When you aren’t spending your own money, it becomes easy to suggest how others should spend theirs. For example, when Miami Heat owner Micky Arison decided to lower his luxury tax hit by releasing Mike Miller, fans began to grumble. Gripes even started to bubble from friends in high places like LeBron James.
But who could really blame Arison for taking the chance to save $15 million on a part-time player? After all, he did give him the chance to win two NBA Championships on two years of rest. That’s not to discredit what Miller did for the Heat, since it’s likely that they wouldn’t have those two rings without his hustle and 3-point shooting.
However, the truth is that he was so injury-prone that it felt like Erik Spoelstra’s maintenance program was crafted to keep him healthy. Every time he stepped on the court — practice or game — he seemed to hurt something. Arison couldn’t spend that much money to pacify the body of a player not named Dwyane Wade, and Miller knew that when he sold his home almost a year ago.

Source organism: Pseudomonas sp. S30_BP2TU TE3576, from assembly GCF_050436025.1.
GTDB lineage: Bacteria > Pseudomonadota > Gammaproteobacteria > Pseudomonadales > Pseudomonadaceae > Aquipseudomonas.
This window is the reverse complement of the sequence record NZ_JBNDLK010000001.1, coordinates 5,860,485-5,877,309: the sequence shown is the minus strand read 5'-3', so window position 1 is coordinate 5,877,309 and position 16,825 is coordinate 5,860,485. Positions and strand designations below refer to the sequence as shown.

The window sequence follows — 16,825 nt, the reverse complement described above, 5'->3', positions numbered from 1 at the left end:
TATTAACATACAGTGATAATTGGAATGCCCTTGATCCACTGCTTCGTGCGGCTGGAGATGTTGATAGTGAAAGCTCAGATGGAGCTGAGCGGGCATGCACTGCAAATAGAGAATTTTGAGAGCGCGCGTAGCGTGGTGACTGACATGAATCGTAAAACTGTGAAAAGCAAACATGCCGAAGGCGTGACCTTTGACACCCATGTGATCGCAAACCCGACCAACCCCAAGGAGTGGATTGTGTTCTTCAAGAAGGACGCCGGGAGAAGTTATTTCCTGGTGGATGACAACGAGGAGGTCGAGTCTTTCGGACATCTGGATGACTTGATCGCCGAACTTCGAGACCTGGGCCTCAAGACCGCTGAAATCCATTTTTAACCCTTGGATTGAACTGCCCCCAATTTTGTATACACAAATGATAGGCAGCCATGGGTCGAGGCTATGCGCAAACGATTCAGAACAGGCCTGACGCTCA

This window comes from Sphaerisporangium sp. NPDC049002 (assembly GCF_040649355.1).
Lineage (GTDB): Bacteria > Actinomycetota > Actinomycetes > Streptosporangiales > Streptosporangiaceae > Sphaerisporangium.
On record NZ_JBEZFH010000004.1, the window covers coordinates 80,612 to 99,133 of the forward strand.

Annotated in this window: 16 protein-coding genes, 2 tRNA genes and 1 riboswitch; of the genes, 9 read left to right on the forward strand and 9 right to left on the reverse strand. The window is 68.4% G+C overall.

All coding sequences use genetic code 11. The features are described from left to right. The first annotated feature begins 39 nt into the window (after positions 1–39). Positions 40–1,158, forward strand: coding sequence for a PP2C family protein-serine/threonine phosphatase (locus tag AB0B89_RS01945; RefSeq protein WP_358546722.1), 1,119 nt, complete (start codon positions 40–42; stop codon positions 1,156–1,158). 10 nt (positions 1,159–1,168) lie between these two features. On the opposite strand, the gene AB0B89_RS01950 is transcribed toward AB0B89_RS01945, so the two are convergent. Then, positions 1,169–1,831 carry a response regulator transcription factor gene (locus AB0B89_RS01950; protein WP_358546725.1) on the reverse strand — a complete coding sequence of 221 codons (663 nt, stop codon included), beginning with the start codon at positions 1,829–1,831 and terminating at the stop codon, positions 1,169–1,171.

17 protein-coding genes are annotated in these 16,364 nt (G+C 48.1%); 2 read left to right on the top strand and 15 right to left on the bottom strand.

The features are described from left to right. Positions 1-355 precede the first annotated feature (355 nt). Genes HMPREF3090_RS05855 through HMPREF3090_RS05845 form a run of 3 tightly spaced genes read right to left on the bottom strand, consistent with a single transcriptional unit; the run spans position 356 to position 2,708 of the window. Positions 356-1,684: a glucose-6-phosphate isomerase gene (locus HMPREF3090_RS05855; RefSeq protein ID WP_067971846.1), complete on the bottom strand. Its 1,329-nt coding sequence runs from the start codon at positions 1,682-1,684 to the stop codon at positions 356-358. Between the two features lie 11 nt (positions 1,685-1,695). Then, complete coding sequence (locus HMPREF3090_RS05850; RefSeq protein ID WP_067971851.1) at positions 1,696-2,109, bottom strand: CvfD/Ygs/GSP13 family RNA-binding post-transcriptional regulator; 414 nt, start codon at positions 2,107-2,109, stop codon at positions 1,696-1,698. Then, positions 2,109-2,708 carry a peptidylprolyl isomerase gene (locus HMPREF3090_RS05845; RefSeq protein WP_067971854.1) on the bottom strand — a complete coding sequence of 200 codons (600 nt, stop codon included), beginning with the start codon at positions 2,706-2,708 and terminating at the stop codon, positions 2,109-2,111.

I say all of that to say this: regardless of how logical it was to amnesty Miller, he’s still that missing piece for the Heat.
The organization may have felt he would spend most of the season in warm-ups, but to the league’s surprise, Miller has played in each of the Memphis Grizzles’ 67-games, filling a void that has consistently been there for the Heat. The same goes for bench scoring.
Fans thought that Michael Beasley could step in and recreate the spot dubbed the “Mike Miller role,” and he did early. However, he’s been too scared to let it fly lately, while Miller sits in the top five in 3-point percentage.
So as the team has their special moment to commemorate his return, all fans can do is reminisce about what they had and pray that it doesn’t come back to bite them.